On Capitol Hill, President Trump’s former campaign manager Corey Lewandowski stonewalled and frustrated congressmembers for six hours on Tuesday as the House Judiciary Committee held the first official hearing of its presidential impeachment investigation. During the hearing, Lewandowski admitted that President Trump asked him in June 2017 to pressure then-Attorney General Jeff Sessions to rein in special counsel Robert Mueller’s investigation. That directly contradicts Lewandowski’s public statements on TV earlier this year. Consulting attorney Barry Berke, hired by Democrats to cross-examine Trump’s ex-campaign manager, played a clip of Lewandowski on MSNBC last May.
Barry Berke: “Did you hear that, sir? That was you saying on MSNBC you don’t ever remember the president ever asking you to get involved with Jeff Sessions or the Department of Justice in any way, shape or form. That wasn’t true, was it, sir?”
Corey Lewandowski: “I heard that.”
Barry Berke: “And that was not true, was it?”
Corey Lewandowski: “I have no obligation to be honest to the media, because they’re just as dishonest as anybody else.”
Barry Berke: “So you’re admitting, sir, you were not being truthful in that clip. Correct?”
Corey Lewandowski: “My interview with Ari Melber?”
Barry Berke: “Yes.”
Corey Lewandowski: “Can be interpreted any way you’d like.”
House Judiciary Committee Chair Jerrold Nadler said he may seek to hold Lewandowski in contempt of Congress over his refusal to answer the committee’s questions. Ahead of the hearing, Lewandowski used the Twitter hashtag #Senate2020 to hint that he’ll seek the Republican nomination to challenge New Hampshire Democrat Jeanne Shaheen next year; he later tweeted out a formal announcement of his candidacy after asking for a five-minute recess.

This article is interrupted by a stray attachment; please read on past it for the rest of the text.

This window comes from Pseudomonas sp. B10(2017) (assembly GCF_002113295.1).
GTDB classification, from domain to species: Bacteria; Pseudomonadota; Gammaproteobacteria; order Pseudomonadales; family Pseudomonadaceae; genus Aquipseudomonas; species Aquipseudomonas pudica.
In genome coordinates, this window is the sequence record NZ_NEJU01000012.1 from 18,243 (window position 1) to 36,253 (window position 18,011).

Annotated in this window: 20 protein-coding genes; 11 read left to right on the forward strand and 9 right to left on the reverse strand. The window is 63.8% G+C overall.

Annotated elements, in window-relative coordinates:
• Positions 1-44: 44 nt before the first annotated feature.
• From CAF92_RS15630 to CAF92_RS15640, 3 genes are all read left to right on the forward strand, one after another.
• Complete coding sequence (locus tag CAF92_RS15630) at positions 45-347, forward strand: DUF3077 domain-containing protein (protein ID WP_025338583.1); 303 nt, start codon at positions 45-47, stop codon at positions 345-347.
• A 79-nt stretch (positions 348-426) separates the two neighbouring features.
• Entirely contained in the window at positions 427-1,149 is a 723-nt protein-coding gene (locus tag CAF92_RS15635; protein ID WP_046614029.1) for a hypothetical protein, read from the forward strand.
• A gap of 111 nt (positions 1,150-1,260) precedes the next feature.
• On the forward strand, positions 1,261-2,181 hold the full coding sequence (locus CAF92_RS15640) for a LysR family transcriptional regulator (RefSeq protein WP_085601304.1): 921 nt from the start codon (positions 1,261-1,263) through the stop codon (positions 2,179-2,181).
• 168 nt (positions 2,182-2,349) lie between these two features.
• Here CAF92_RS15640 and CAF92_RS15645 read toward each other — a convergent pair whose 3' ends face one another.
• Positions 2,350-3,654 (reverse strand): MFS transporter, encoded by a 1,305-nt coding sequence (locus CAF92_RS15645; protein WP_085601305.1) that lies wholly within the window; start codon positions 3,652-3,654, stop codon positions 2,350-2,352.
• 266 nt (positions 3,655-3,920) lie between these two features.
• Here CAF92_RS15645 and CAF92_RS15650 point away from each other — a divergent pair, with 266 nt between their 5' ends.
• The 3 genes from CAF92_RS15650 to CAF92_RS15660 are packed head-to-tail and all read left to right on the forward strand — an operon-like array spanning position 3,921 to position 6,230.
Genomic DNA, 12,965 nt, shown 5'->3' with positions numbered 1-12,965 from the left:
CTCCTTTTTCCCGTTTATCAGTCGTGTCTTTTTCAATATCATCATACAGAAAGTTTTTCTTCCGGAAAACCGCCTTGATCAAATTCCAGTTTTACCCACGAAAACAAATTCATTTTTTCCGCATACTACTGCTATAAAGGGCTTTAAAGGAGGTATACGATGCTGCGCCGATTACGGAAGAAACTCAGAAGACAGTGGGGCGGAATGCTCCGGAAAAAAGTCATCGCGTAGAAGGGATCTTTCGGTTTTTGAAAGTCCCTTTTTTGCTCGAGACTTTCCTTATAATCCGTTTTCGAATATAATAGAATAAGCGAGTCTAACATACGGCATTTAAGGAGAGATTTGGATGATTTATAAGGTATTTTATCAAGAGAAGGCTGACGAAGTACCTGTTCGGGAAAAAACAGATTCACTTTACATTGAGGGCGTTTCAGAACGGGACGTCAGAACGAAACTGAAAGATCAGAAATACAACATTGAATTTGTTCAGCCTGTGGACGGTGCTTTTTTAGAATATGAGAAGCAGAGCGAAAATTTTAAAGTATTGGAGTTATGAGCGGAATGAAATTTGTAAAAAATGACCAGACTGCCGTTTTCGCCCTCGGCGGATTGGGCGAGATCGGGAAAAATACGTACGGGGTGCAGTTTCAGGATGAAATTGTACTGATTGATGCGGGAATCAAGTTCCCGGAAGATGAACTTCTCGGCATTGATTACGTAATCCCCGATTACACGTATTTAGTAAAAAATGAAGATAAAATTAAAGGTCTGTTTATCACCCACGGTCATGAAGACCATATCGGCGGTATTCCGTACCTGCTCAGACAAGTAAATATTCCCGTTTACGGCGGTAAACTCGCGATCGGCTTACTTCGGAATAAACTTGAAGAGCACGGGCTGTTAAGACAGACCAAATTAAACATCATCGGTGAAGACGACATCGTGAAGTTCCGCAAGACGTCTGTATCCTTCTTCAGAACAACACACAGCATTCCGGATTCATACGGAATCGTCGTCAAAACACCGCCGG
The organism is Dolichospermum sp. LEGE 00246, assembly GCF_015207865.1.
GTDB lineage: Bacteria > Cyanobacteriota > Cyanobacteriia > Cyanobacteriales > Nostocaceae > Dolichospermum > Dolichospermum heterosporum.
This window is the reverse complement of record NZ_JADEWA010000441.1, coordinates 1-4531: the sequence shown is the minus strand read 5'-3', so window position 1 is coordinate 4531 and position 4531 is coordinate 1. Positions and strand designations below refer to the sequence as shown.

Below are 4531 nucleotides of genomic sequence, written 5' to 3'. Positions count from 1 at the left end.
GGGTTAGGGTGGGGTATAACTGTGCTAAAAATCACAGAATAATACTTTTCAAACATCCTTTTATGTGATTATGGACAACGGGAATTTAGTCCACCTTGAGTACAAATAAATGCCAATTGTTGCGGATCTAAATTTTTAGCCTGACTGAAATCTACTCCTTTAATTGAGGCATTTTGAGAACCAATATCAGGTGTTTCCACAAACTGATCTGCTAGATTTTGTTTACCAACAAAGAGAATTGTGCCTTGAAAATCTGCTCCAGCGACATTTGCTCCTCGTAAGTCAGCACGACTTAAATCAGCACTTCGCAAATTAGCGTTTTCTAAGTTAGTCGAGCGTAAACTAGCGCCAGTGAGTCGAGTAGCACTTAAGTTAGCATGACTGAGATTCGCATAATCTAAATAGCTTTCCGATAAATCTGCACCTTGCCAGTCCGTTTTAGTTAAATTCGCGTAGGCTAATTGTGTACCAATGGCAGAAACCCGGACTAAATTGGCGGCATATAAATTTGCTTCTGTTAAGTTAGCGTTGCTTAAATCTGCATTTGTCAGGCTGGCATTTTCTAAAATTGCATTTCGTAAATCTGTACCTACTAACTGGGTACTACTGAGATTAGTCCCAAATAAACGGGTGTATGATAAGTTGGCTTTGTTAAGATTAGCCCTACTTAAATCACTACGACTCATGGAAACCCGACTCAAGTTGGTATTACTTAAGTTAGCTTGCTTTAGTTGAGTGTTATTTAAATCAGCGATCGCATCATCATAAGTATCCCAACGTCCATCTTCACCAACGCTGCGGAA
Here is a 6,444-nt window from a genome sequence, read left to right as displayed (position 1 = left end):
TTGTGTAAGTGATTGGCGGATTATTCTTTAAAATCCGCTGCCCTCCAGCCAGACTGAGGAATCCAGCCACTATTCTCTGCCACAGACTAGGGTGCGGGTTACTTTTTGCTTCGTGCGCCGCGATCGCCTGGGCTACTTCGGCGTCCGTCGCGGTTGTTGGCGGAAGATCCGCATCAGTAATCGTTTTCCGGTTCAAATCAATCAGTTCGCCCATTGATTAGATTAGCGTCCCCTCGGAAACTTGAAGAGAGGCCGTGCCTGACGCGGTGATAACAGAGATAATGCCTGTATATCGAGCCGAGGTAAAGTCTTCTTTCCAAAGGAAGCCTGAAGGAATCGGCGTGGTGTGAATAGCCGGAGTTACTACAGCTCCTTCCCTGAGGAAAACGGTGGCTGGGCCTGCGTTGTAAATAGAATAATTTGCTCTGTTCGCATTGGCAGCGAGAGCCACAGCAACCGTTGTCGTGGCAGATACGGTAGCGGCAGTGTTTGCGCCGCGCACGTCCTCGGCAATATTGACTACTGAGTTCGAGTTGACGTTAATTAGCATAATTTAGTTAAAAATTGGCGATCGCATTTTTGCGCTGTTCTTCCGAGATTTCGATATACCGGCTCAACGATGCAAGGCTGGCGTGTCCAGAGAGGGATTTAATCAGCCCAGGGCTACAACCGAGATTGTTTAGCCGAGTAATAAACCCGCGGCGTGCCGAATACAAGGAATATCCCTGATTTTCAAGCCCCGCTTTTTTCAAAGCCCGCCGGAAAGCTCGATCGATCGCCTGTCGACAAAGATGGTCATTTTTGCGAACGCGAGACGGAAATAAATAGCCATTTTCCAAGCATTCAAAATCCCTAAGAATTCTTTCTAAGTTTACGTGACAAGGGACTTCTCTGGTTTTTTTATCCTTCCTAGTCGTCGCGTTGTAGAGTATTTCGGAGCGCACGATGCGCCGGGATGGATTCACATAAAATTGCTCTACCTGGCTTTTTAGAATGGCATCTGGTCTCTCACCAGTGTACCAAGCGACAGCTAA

In New Mexico, President Trump falsely declared at a campaign rally Monday that Latinos support his border wall, proclaiming, “We love our Hispanics.” During the rally in Rio Rancho, Trump pointed to Steve Cortes, a former paid on-air contributor at CNN and member of Trump’s 2020 campaign committee.
President Donald Trump: “He happens to be Hispanic. He happens to be Hispanic, but I’ve never quite figured it out, because he looks more like a WASP than I do. … Nobody loves the Hispanics more. What do you like more, the country or the Hispanics? He says the country. I don’t know. I may have to go for the Hispanics, to be honest with you. We got a lot of Hispanics. We love our Hispanics.”
In response, the progressive political group Latino Victory tweeted, “This is racist. This is xenophobic. This is the type of rhetoric that led to the biggest anti-Latino massacre in modern history.” That’s a reference to last month’s mass shooting at a Walmart in El Paso, Texas, where a white supremacist with an assault rifle killed 22 people and wounded 24 others. The killer published a hate-filled manifesto that echoed President Trump’s language on migrants from Latin America.
Human Rights Watch is calling on China’s government to immediately stop separating Uyghur children from their families in the western province of Xinjiang. HRW says countless children have been jailed in state-run child welfare institutions and boarding schools without parental consent or access as part of a program that’s seen an estimated 1 million Uyghur adults imprisoned in camps that China claims are “vocational training centers” designed to combat extremism. Last week, the Senate passed the Uyghur Human Rights Policy Act, calling for the U.S. to consider human rights sanctions against Chinese officials. House lawmakers have yet to vote on a companion bill.
A new report finds at least 75 countries around the world are using facial recognition and other forms of artificial intelligence to surveil massive numbers of people. The Carnegie Endowment for International Peace warns new technologies like automated border controls and algorithmic tools are being rapidly developed by companies in China, France, Germany, Israel, Japan and the United States.
The Trump administration filed suit Tuesday against NSA whistleblower Edward Snowden over his newly released memoir titled “Permanent Record,” seeking to block his publisher from forwarding any revenue from book sales. Snowden tweeted in response, “This is the book the government does not want you to read.” This comes after Snowden, who’s been in exile in Russia since 2013, told CBS News on Monday he would return to the U.S. if he was guaranteed a fair trial and a chance to share with the American public why he leaked NSA documents.